For me, a highlight of the past month was seeing Harvard law professor Mary Ann Glendon receive the University of Notre Dame’s Evangelium Vitae medal.
I have always been interested in this award, named after St. John Paul II’s tremendous 1995 encyclical whose English title is “The Gospel of Life.” I was the first recipient of the award in 2011, and each year I’m delighted to see it given to people more deserving than myself: Helen Alvare, the Sisters of Life, Rep. Chris Smith and his wife Marie, the Little Sisters of the Poor, and so on.
These honorees have truly “served to proclaim the Gospel of Life by steadfastly affirming and defending the sanctity of human life from its earliest stages,” in the words of the Notre Dame Center for Ethics and Culture that presents the medal annually.
Even in this august company, Professor Glendon stands out, for reasons worth reflecting on as we confront a secular world that can seem very hostile to the faith and its pro-life values.
Her accomplishments are many. Through books like “Abortion and Divorce in Western Law” and “Rights Talk,” she showed how our country developed the most extreme and divisive policies in the Western world on abortion and other issues — by wrongly treating them in terms of the nearly absolute “right” of the isolated, freely choosing individual. She developed these ideas further while teaching at Harvard Law School, as a devout Catholic in one of the most secular and liberal institutions in the country.
Her public service includes terms on the President’s Council on Bioethics and the U.S. Commission on International Religious Freedom. She served as the Vatican’s representative to the United Nations World Conference on Women in 1995 — and later as U.S. ambassador to the Holy See. Apparently she is the first person in history to represent the U.S. to the Vatican, and also to represent the Vatican to the U.S. (and other nations), in an official capacity.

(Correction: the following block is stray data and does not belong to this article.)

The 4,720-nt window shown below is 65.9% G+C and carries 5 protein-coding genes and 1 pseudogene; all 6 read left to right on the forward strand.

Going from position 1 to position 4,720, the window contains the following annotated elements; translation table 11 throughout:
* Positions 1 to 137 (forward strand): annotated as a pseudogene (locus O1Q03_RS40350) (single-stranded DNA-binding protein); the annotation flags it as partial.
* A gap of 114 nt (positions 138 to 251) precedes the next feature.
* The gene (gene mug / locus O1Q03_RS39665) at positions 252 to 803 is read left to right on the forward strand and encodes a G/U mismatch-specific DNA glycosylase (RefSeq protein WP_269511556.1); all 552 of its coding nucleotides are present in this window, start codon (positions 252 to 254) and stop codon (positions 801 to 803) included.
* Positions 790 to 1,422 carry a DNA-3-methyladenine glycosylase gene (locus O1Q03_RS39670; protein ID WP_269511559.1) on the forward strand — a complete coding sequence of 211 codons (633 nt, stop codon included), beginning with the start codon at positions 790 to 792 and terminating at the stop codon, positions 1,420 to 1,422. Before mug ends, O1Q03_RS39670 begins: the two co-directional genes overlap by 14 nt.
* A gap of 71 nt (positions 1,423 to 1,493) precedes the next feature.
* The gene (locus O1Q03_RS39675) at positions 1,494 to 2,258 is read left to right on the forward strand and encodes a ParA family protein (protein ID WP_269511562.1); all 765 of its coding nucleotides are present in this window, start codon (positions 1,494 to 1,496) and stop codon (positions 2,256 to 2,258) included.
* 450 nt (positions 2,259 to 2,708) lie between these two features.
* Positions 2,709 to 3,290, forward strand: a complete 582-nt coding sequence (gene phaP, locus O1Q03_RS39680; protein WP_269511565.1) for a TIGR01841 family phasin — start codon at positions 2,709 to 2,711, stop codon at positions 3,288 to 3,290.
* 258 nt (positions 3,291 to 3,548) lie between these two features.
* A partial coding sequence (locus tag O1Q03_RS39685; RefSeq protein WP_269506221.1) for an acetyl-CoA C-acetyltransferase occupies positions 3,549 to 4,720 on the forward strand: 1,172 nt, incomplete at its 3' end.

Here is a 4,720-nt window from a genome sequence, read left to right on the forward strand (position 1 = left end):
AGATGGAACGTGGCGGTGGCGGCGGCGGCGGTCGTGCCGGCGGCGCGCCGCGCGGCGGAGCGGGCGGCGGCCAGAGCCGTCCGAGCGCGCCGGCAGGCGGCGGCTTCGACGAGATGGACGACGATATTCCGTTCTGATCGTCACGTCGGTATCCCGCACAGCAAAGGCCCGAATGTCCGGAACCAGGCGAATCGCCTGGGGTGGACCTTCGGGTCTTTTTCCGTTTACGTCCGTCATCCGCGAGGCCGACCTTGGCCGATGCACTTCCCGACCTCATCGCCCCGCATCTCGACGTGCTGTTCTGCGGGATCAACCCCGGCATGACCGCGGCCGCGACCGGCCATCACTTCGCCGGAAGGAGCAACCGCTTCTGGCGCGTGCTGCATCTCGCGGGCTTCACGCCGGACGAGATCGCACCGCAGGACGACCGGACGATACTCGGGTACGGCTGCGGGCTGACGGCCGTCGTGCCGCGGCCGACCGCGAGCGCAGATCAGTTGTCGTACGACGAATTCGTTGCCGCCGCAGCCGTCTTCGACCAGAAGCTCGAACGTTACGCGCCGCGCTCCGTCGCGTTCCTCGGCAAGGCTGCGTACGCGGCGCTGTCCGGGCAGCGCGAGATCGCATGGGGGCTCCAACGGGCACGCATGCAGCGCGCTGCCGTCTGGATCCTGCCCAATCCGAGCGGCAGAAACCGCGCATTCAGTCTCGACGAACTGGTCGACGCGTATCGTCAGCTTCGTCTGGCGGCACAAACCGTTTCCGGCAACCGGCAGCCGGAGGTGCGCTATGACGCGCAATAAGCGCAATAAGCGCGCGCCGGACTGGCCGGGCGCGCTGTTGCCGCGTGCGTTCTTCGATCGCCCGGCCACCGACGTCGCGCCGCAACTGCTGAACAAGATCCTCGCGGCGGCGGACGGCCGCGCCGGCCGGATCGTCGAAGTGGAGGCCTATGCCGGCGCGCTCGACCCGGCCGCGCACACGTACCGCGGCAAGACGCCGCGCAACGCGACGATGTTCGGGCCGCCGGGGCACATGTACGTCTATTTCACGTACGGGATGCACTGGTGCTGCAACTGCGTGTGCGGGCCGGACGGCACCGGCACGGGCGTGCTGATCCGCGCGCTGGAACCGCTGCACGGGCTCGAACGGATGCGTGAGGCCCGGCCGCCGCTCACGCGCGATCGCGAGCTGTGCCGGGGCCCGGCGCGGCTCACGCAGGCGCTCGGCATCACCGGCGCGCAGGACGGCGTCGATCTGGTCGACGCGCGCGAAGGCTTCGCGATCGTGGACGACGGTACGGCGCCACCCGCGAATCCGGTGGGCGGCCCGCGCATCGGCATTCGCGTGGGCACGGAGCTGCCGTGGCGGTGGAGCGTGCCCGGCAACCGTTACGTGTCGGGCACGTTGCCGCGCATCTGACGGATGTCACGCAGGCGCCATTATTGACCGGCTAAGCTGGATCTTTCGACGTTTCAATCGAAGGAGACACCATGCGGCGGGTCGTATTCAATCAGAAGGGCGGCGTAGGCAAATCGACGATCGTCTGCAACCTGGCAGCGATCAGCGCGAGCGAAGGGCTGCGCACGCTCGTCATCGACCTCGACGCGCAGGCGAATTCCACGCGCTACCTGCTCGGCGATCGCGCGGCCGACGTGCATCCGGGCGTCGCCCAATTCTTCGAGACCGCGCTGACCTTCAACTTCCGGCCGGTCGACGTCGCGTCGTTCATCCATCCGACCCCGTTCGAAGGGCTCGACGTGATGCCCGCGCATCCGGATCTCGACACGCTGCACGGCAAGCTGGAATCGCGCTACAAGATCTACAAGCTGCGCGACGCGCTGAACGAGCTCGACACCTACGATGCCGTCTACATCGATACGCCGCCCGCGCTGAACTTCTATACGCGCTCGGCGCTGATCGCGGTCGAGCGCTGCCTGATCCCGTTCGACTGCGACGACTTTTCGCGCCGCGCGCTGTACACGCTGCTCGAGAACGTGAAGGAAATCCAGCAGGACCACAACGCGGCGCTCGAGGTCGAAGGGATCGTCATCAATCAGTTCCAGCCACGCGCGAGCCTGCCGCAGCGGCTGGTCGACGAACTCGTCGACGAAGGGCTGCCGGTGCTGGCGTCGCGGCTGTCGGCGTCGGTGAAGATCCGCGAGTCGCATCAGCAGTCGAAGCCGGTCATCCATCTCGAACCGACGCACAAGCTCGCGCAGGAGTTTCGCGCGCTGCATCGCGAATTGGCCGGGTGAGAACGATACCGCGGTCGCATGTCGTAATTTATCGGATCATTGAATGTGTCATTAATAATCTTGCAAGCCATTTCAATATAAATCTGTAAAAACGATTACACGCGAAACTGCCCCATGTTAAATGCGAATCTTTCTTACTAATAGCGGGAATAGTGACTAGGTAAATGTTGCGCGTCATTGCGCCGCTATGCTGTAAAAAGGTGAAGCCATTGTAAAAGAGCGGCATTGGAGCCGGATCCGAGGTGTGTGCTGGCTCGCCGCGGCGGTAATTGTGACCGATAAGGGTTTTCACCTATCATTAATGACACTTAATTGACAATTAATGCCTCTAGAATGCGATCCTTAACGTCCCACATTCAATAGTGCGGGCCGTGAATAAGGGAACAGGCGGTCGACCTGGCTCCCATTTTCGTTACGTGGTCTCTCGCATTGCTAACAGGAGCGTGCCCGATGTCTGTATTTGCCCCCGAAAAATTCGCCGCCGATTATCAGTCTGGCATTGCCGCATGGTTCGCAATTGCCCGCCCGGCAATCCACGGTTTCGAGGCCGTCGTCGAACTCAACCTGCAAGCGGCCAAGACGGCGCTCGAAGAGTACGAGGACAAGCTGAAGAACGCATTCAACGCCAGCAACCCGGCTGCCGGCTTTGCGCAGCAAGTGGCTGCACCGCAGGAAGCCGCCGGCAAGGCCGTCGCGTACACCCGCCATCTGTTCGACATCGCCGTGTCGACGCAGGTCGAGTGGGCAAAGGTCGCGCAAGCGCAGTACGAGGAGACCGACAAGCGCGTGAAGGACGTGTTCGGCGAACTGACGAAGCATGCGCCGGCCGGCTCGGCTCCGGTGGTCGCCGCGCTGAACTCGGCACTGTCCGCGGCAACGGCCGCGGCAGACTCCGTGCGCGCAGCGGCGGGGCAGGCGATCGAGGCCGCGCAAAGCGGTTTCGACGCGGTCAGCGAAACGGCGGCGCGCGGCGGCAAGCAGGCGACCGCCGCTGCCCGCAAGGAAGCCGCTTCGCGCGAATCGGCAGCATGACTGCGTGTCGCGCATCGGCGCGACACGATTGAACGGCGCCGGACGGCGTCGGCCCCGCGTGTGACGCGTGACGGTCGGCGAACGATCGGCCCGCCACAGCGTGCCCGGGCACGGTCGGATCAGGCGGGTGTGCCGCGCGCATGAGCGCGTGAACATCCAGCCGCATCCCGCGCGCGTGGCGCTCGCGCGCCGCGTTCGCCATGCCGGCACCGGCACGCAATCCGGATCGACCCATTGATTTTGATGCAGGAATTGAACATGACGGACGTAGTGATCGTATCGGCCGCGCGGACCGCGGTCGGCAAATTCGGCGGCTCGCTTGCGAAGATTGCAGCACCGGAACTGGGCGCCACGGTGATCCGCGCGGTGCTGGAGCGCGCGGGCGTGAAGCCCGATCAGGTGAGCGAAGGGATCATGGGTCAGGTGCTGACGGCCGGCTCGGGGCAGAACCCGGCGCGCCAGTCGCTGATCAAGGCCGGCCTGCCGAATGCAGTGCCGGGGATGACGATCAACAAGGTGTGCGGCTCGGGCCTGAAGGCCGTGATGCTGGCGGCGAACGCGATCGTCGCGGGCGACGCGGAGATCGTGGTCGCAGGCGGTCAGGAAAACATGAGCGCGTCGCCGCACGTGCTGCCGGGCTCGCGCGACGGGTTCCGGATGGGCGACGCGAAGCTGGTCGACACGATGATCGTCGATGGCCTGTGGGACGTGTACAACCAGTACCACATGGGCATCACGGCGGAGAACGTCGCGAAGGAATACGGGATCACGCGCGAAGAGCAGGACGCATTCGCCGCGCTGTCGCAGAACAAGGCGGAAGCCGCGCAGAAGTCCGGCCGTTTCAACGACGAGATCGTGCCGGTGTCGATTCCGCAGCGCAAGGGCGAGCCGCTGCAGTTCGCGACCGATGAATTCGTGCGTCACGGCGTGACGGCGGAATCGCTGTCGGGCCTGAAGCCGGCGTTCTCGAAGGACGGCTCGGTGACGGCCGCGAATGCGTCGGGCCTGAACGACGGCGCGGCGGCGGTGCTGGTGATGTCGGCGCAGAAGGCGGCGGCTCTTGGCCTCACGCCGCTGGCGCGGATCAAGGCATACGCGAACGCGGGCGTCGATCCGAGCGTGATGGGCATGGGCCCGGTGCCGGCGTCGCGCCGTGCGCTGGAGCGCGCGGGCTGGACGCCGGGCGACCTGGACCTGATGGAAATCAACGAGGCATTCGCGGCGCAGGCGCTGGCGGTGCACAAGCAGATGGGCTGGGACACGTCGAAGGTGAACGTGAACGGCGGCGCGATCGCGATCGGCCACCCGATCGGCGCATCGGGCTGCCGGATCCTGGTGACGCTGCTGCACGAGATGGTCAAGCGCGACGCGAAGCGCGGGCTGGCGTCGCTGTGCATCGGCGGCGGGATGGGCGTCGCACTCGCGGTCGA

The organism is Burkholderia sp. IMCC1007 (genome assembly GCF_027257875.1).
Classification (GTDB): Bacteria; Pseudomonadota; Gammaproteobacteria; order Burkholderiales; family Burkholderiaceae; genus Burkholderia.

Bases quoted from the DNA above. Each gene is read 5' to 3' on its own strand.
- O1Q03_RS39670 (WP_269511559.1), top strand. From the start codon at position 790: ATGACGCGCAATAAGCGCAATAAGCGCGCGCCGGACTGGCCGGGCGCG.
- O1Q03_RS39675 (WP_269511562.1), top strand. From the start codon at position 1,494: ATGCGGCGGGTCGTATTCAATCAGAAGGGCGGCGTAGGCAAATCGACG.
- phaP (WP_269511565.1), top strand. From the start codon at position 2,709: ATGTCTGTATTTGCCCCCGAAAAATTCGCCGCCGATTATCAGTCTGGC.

The 1995 U.N. conference’s final declaration condemned forced abortion and sterilization, female infanticide and prenatal sex selection as “acts of violence against women.” This was a remarkable victory: The conference was held in Beijing, the capital of a country where these are practiced; China’s coercive population policy was supported by the U.N.’s own family planning agency; and that agency received funds from the United States under the Clinton administration.
This is only a snapshot of a lifetime of accomplishment. Which makes it remarkable is that Mary Ann Glendon is also one of the most unassuming, affable and self-deprecating persons I have ever met.
When receiving Notre Dame’s medal, she said she was “overwhelmed” by this recognition. Her acceptance speech spoke less of herself than of the four longtime friends from Boston, present at the ceremony, with whom she founded the group “Women Affirming Life” many years before.
She spoke of the unsung “rank and file” of men and women who uphold the dignity of human life against terrible odds, and she was delighted that her daughters and their husbands and children were able to celebrate the event with her.
How to achieve great things and advance urgent messages in a world prepared to put up great resistance? Embrace family and friends who support you and give you a sense of perspective. Approach everyone, including opponents, in a friendly and gentle way, making the conversation about the message you serve rather than about yourself.
In short, speak the truth in charity and humility. It’s a message all of us, not least our political leaders, should be reminded of every day.
Doerflinger worked for 36 years in the Secretariat of Pro-Life Activities of the U.S. Conference of Catholic Bishops. He writes from Washington state.
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